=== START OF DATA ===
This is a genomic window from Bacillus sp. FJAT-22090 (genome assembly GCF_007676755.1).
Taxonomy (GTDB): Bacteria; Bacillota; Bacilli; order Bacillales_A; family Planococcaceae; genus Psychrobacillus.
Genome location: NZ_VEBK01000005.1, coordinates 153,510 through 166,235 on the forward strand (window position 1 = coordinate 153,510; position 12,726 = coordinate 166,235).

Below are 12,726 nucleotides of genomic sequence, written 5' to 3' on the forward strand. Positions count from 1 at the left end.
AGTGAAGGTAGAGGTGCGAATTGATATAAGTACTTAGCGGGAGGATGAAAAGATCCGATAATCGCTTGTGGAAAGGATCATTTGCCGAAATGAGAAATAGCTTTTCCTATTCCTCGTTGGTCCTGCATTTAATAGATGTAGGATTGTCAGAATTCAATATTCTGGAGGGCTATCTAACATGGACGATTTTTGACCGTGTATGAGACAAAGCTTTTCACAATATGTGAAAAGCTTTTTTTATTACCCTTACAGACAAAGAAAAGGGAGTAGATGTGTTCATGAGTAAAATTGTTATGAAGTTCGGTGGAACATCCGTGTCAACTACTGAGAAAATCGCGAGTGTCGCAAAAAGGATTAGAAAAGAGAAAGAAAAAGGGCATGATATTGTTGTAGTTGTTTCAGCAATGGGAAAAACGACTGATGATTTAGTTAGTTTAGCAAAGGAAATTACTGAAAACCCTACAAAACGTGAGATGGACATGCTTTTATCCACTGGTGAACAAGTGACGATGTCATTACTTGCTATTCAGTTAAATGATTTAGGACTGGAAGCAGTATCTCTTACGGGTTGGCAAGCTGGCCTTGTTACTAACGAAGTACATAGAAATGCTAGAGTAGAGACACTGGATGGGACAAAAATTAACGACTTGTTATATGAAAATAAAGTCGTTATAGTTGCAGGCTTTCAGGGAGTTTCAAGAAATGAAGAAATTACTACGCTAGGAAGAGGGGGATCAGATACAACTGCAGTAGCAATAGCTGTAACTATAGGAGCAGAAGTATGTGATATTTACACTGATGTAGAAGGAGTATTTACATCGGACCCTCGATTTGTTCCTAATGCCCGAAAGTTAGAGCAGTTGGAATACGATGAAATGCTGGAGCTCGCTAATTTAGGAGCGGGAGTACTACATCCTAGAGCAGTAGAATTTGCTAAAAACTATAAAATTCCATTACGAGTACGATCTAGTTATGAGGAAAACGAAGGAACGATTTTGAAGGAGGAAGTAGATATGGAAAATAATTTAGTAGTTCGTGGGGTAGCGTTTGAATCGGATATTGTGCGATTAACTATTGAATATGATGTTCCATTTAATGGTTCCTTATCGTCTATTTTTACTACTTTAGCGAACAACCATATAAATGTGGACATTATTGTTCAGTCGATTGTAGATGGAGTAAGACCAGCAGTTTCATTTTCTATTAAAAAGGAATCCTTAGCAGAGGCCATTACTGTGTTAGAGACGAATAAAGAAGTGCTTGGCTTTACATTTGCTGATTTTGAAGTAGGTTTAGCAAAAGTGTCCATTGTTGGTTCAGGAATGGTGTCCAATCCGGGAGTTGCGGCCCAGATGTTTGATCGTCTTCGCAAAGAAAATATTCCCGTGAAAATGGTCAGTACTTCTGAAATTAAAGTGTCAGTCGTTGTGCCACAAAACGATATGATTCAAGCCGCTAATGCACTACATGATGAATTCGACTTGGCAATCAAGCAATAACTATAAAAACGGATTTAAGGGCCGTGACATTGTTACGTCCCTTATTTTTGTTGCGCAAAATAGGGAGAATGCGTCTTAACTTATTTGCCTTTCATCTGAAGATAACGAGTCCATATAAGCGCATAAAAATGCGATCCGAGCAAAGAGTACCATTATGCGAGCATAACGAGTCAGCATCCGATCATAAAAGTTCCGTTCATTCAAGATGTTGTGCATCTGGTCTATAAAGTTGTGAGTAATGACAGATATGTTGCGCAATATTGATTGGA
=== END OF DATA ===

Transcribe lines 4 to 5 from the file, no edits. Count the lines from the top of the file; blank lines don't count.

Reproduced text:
Below are 12,726 nucleotides of genomic sequence, written 5' to 3' on the forward strand. Positions count from 1 at the left end.
AGTGAAGGTAGAGGTGCGAATTGATATAAGTACTTAGCGGGAGGATGAAAAGATCCGATAATCGCTTGTGGAAAGGATCATTTGCCGAAATGAGAAATAGCTTTTCCTATTCCTCGTTGGTCCTGCATTTAATAGATGTAGGATTGTCAGAATTCAATATTCTGGAGGGCTATCTAACATGGACGATTTTTGACCGTGTATGAGACAAAGCTTTTCACAATATGTGAAAAGCTTTTTTTATTACCCTTACAGACAAAGAAAAGGGAGTAGATGTGTTCATGAGTAAAATTGTTATGAAGTTCGGTGGAACATCCGTGTCAACTACTGAGAAAATCGCGAGTGTCGCAAAAAGGATTAGAAAAGAGAAAGAAAAAGGGCATGATATTGTTGTAGTTGTTTCAGCAATGGGAAAAACGACTGATGATTTAGTTAGTTTAGCAAAGGAAATTACTGAAAACCCTACAAAACGTGAGATGGACATGCTTTTATCCACTGGTGAACAAGTGACGATGTCATTACTTGCTATTCAGTTAAATGATTTAGGACTGGAAGCAGTATCTCTTACGGGTTGGCAAGCTGGCCTTGTTACTAACGAAGTACATAGAAATGCTAGAGTAGAGACACTGGATGGGACAAAAATTAACGACTTGTTATATGAAAATAAAGTCGTTATAGTTGCAGGCTTTCAGGGAGTTTCAAGAAATGAAGAAATTACTACGCTAGGAAGAGGGGGATCAGATACAACTGCAGTAGCAATAGCTGTAACTATAGGAGCAGAAGTATGTGATATTTACACTGATGTAGAAGGAGTATTTACATCGGACCCTCGATTTGTTCCTAATGCCCGAAAGTTAGAGCAGTTGGAATACGATGAAATGCTGGAGCTCGCTAATTTAGGAGCGGGAGTACTACATCCTAGAGCAGTAGAATTTGCTAAAAACTATAAAATTCCATTACGAGTACGATCTAGTTATGAGGAAAACGAAGGAACGATTTTGAAGGAGGAAGTAGATATGGAAAATAATTTAGTAGTTCGTGGGGTAGCGTTTGAATCGGATATTGTGCGATTAACTATTGAATATGATGTTCCATTTAATGGTTCCTTATCGTCTATTTTTACTACTTTAGCGAACAACCATATAAATGTGGACATTATTGTTCAGTCGATTGTAGATGGAGTAAGACCAGCAGTTTCATTTTCTATTAAAAAGGAATCCTTAGCAGAGGCCATTACTGTGTTAGAGACGAATAAAGAAGTGCTTGGCTTTACATTTGCTGATTTTGAAGTAGGTTTAGCAAAAGTGTCCATTGTTGGTTCAGGAATGGTGTCCAATCCGGGAGTTGCGGCCCAGATGTTTGATCGTCTTCGCAAAGAAAATATTCCCGTGAAAATGGTCAGTACTTCTGAAATTAAAGTGTCAGTCGTTGTGCCACAAAACGATATGATTCAAGCCGCTAATGCACTACATGATGAATTCGACTTGGCAATCAAGCAATAACTATAAAAACGGATTTAAGGGCCGTGACATTGTTACGTCCCTTATTTTTGTTGCGCAAAATAGGGAGAATGCGTCTTAACTTATTTGCCTTTCATCTGAAGATAACGAGTCCATATAAGCGCATAAAAATGCGATCCGAGCAAAGAGTACCATTATGCGAGCATAACGAGTCAGCATCCGATCATAAAAGTTCCGTTCATTCAAGATGTTGTGCATCTGGTCTATAAAGTTGTGAGTAATGACAGATATGTTGCGCAATATTGATTGGA